Table_2_Prokaryotic and Eukaryotic Fecal Microbiota in Irritable Bowel Syndrome Patients and Healthy Individuals Colonized With Blastocystis.XLSX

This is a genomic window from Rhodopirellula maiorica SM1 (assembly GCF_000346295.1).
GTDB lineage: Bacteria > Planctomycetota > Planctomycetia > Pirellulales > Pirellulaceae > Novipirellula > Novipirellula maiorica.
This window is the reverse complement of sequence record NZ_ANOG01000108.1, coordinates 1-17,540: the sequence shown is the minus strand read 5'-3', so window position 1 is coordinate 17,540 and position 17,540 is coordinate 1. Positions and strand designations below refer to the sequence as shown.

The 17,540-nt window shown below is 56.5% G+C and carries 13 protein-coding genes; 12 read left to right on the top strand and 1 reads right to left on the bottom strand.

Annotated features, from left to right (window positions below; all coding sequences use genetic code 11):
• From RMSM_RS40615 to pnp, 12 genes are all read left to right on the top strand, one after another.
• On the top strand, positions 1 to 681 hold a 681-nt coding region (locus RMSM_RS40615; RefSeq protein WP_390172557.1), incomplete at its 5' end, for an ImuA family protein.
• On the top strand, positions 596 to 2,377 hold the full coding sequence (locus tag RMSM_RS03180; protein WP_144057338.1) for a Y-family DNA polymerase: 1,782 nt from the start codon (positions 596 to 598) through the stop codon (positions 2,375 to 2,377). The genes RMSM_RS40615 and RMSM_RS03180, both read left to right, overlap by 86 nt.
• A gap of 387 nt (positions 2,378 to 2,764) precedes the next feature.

Blastocystis is the most frequently isolated protozoan from human stool. Its role in human health is still debated, and a high prevalence was reported in irritable bowel syndrome (IBS) subjects, suggesting a potential link with microbiota. In the present study, we aimed to investigate prokaryotic and eukaryotic microbiota in both IBS-C (constipated) and healthy individuals. We recruited 35 IBS-C patients and 23 healthy subjects, from which 12 and 11 carried Blastocystis, respectively. We performed 16S and 18S rRNA high-throughput sequencing on feces. Whereas we did not observe differences between infected and non-infected controls, several phyla were significantly modified in IBS-C patients according to the presence of Blastocystis. Tenericutes phylum and Ruminococcaceae family were especially increased in Blastocystis carriers. Furthermore, colonization with Blastocystis was associated with discrete changes in the microbial eukaryome, particularly among the Fungi taxa. Depending on the group of patients considered, the mycobiota changes do not go in the same direction and seem more deleterious in the IBS-C group. These results encourage further in vivo and in vitro investigations concerning the role of Blastocystis in the gut environment.